Southeast Asia's Infrastructure Potential

Southeast Asia's Infrastructure Potential


By Mark Young

Southeast Asia has a great deal of catching up to do when it comes to infrastructure – good news for breakbulk and project cargo service providers.

Speaking in an interview with Breakbulk, Mark Yong, director of BMT Asia Pacific, said that infrastructure development and demographics were powering the growth of all types of cargoes between the region and China.

“When you look at Southeast Asia, there is still a lot of work that needs to be done,” he said. “Indonesia has about 10 times the population of Malaysia, but only one-tenth of the infrastructure, so they have a lot of catching up to do, and catch up means they need equipment to help.

“ ‘I need equipment’ equals ‘I need to ship lots of equipment’ – equals ‘I need lots of breakbulk services.’ ”

In the interview, Yong gave the example of how Indonesia, with a population of 250m, has a growing middle class with an income that is increasing quickly, and that growing infrastructure was necessary because the country was falling behind.

Indonesia has therefore been importing a lot of capital equipment, goods and big bulk materials for infrastructure programs, said the director of the consultancy firm, a subsidiary of BMT Group.

“This trend is happening across Southeast Asia: Vietnam, Malaysia, and, to some extent, Laos and Cambodia,” he explained. “These governments need to spend $7tr on infrastructure over the next few years.”


Growth on Two Pillars

Yong said there were two aspects to the growth of cargoes between China and Southeast Asia.

First, free trade flow exists within the Association of Southeast Asian Nations (ASEAN), with Thailand, for example, having had success in exploiting free trade areas between ASEAN nations with its car part-manufacturing.

Indonesia was also beginning to take advantage of this, Yong explained, mainly to import cars as ready-made kits and add some local components to them.

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“So, there is a lot of breakbulk stuff, plus local, small supply chain niches, which involve many stakeholders – typical of the ASEAN itself,” he said.

The second part of the growth, Yong continued, was the result of the China link in Southeast Asia. Compound growth here has been 20% per annum as a result of the Anti-Counterfeiting Trade Agreement between China and ASEAN.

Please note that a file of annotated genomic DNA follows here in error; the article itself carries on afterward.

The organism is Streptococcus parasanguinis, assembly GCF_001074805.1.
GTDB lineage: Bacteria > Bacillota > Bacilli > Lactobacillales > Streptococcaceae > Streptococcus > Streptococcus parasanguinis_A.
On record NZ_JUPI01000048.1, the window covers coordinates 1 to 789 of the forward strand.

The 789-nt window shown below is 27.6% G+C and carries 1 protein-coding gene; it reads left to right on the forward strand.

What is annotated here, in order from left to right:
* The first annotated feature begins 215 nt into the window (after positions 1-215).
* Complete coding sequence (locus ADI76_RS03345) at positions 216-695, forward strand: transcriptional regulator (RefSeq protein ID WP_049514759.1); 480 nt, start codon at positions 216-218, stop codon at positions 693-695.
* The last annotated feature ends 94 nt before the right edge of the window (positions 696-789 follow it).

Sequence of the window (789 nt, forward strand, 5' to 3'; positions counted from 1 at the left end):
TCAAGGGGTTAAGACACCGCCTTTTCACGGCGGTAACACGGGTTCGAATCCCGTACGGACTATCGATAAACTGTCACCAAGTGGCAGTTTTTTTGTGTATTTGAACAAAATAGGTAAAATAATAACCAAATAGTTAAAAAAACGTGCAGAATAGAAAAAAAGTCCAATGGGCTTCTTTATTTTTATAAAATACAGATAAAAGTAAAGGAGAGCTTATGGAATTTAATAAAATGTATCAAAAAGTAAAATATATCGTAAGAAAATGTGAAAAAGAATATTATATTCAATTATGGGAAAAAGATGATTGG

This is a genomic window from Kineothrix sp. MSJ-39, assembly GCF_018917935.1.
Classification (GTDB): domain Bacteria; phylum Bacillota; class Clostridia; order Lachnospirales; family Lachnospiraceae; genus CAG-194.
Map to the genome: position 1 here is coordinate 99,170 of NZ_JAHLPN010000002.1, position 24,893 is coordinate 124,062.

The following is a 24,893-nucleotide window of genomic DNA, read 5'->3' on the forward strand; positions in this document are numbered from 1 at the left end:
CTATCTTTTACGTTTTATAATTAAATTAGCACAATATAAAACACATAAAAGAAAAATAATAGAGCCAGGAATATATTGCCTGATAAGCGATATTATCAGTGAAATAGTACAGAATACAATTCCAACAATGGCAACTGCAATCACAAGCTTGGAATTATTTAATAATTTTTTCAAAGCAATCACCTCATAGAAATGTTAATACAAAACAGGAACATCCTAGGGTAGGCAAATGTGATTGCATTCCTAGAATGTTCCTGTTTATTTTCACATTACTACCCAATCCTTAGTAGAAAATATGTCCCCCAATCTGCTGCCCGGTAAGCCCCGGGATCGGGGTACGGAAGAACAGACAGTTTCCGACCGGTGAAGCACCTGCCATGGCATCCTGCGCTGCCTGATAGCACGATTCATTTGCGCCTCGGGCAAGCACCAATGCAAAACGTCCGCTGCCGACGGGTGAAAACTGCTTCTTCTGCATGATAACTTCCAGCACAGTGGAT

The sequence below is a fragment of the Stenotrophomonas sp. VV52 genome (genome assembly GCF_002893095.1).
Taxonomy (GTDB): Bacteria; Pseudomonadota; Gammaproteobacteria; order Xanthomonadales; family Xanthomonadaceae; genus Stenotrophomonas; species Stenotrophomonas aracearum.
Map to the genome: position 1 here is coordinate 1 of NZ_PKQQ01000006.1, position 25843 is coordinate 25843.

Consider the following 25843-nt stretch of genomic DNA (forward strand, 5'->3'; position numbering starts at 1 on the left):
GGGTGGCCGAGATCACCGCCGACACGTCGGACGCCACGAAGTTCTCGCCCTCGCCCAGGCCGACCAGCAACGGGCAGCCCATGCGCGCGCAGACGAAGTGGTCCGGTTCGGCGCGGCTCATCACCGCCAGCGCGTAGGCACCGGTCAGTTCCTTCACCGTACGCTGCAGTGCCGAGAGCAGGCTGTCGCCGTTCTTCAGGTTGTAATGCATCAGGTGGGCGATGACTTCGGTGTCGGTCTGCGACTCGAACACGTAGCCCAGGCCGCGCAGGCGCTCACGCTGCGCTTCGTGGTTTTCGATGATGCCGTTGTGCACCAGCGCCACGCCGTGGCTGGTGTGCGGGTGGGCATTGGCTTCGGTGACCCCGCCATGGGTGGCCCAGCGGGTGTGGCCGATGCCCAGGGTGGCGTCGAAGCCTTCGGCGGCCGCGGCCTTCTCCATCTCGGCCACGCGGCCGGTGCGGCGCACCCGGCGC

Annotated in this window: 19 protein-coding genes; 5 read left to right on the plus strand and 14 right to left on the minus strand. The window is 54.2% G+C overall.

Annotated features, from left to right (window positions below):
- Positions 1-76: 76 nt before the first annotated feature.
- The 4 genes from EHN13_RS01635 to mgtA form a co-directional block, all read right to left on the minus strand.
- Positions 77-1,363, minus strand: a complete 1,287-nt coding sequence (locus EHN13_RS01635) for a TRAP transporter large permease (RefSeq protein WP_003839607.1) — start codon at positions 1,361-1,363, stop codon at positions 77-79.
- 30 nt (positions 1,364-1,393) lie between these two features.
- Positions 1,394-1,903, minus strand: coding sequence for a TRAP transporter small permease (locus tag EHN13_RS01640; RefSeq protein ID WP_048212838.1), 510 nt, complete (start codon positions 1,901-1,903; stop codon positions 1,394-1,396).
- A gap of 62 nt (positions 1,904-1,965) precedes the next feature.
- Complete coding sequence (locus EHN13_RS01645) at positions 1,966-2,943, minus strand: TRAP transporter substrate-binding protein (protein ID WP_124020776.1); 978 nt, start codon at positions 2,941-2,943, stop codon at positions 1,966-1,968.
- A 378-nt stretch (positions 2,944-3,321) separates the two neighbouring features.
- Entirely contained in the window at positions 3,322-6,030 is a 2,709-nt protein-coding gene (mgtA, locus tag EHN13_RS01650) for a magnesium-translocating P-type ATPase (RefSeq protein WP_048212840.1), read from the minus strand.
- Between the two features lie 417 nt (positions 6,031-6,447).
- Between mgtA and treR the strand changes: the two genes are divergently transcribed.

“China now has moved from basic shoe and garment manufacturing to large capital equipment and to advanced technologies. These require breakbulk shipping,” Yong said. “These units are less inclined to be containerized, and they need ships chartered to handle them, or container vessels with breakbulk handling facilities to handle them.”


Associated Port Development

Asked how the leading ASEAN ports and operators are adjusting to the growth, Yong said that Sabah Ports had become an international port in Kota Kinabalu in northern Borneo, and was positioned to serve the Brunei Darussalam-Indonesia-Malaysia-Philippines East ASEAN Growth Area, a remote part of Southeast Asia, to handle breakbulk and containerized goods.

In the southern Indonesian part of Borneo, Kijing Port was moving towards construction, something that will involve capital equipment and imports in the short and medium-term, while long-term, big equipment will be needed for a free trade zone, he said.

He also highlighted the new port in Jakarta, Indonesia – Kalibaru – and said there were “pockets of port development in Malaysia”.


Mark Yong is the keynote speaker at a conference session entitled “Asian Ports Rising to Meet Project Cargo Demand” at Breakbulk China 2018. In this session, Yong will identify the demographic trends and most promising areas for breakbulk professionals, as well as focusing on how to introduce Chinese companies and make them aware of what is happening in ASEAN. The event takes place in Shanghai, March 26-28.

Photo credit: BMT Asia Pacific



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